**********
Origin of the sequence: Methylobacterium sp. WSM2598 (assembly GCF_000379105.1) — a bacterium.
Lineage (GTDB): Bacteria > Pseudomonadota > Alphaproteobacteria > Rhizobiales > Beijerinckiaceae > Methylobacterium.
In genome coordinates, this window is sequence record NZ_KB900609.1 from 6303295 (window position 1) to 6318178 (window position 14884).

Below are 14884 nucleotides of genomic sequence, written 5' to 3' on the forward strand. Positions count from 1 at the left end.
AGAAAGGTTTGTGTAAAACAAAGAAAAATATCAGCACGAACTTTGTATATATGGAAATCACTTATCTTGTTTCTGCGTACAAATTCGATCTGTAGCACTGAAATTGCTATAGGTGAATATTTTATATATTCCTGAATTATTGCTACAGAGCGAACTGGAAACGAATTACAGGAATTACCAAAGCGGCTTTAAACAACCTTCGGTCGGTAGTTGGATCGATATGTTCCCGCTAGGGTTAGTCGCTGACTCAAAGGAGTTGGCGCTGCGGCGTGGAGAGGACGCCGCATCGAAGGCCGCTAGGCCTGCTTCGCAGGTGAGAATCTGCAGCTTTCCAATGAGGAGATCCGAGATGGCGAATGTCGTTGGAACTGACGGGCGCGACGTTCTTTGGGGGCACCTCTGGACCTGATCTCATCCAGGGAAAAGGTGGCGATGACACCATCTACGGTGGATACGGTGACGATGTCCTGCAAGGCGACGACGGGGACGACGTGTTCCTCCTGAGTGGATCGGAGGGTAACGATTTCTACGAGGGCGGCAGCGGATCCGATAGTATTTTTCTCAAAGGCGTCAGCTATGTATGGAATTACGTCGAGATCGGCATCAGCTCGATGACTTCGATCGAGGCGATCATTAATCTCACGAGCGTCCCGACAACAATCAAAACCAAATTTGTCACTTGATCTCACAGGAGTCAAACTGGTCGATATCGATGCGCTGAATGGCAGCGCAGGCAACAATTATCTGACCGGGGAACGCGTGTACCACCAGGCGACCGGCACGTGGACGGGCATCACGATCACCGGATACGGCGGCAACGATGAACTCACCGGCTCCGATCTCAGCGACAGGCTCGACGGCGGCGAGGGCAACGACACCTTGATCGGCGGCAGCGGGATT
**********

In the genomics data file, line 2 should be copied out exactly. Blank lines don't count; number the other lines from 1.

Lineage (GTDB): Bacteria > Pseudomonadota > Alphaproteobacteria > Rhizobiales > Beijerinckiaceae > Methylobacterium.